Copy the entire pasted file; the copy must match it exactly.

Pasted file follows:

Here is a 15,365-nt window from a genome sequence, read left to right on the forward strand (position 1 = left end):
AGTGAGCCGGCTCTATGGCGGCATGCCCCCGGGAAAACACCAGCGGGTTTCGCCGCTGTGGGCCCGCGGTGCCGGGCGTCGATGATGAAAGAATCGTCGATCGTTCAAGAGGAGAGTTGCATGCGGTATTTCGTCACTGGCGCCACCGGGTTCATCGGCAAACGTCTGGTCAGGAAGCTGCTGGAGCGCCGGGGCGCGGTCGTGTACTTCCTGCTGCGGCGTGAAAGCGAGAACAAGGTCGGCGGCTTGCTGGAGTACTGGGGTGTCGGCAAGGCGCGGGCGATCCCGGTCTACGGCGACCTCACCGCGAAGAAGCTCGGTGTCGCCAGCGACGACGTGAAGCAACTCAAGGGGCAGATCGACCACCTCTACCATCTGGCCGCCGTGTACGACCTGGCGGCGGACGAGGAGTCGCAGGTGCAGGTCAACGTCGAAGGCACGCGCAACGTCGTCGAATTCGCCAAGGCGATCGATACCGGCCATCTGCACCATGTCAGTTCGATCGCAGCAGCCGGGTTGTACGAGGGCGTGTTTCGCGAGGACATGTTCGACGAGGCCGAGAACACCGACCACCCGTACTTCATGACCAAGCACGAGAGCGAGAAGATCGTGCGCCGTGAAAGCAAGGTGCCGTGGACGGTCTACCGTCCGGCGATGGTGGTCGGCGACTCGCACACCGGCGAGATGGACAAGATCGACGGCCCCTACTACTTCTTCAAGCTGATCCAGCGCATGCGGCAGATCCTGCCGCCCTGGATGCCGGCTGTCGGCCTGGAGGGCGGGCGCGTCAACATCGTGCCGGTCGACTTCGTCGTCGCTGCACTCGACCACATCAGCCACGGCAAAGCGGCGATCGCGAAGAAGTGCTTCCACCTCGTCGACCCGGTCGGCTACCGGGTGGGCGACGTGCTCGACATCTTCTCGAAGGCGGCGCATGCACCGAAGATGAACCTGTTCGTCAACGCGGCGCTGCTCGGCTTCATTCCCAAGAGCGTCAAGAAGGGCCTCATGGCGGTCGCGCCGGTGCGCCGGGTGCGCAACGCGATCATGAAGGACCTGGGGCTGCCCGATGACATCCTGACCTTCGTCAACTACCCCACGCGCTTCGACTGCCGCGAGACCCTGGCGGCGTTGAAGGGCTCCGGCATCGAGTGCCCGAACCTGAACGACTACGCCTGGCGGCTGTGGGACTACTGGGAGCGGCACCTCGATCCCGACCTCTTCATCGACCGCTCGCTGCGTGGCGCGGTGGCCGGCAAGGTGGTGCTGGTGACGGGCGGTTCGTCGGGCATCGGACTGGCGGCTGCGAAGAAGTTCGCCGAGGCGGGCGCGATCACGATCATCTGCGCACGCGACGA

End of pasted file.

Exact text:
Here is a 15,365-nt window from a genome sequence, read left to right on the forward strand (position 1 = left end):
AGTGAGCCGGCTCTATGGCGGCATGCCCCCGGGAAAACACCAGCGGGTTTCGCCGCTGTGGGCCCGCGGTGCCGGGCGTCGATGATGAAAGAATCGTCGATCGTTCAAGAGGAGAGTTGCATGCGGTATTTCGTCACTGGCGCCACCGGGTTCATCGGCAAACGTCTGGTCAGGAAGCTGCTGGAGCGCCGGGGCGCGGTCGTGTACTTCCTGCTGCGGCGTGAAAGCGAGAACAAGGTCGGCGGCTTGCTGGAGTACTGGGGTGTCGGCAAGGCGCGGGCGATCCCGGTCTACGGCGACCTCACCGCGAAGAAGCTCGGTGTCGCCAGCGACGACGTGAAGCAACTCAAGGGGCAGATCGACCACCTCTACCATCTGGCCGCCGTGTACGACCTGGCGGCGGACGAGGAGTCGCAGGTGCAGGTCAACGTCGAAGGCACGCGCAACGTCGTCGAATTCGCCAAGGCGATCGATACCGGCCATCTGCACCATGTCAGTTCGATCGCAGCAGCCGGGTTGTACGAGGGCGTGTTTCGCGAGGACATGTTCGACGAGGCCGAGAACACCGACCACCCGTACTTCATGACCAAGCACGAGAGCGAGAAGATCGTGCGCCGTGAAAGCAAGGTGCCGTGGACGGTCTACCGTCCGGCGATGGTGGTCGGCGACTCGCACACCGGCGAGATGGACAAGATCGACGGCCCCTACTACTTCTTCAAGCTGATCCAGCGCATGCGGCAGATCCTGCCGCCCTGGATGCCGGCTGTCGGCCTGGAGGGCGGGCGCGTCAACATCGTGCCGGTCGACTTCGTCGTCGCTGCACTCGACCACATCAGCCACGGCAAAGCGGCGATCGCGAAGAAGTGCTTCCACCTCGTCGACCCGGTCGGCTACCGGGTGGGCGACGTGCTCGACATCTTCTCGAAGGCGGCGCATGCACCGAAGATGAACCTGTTCGTCAACGCGGCGCTGCTCGGCTTCATTCCCAAGAGCGTCAAGAAGGGCCTCATGGCGGTCGCGCCGGTGCGCCGGGTGCGCAACGCGATCATGAAGGACCTGGGGCTGCCCGATGACATCCTGACCTTCGTCAACTACCCCACGCGCTTCGACTGCCGCGAGACCCTGGCGGCGTTGAAGGGCTCCGGCATCGAGTGCCCGAACCTGAACGACTACGCCTGGCGGCTGTGGGACTACTGGGAGCGGCACCTCGATCCCGACCTCTTCATCGACCGCTCGCTGCGTGGCGCGGTGGCCGGCAAGGTGGTGCTGGTGACGGGCGGTTCGTCGGGCATCGGACTGGCGGCTGCGAAGAAGTTCGCCGAGGCGGGCGCGATCACGATCATCTGCGCACGCGACGA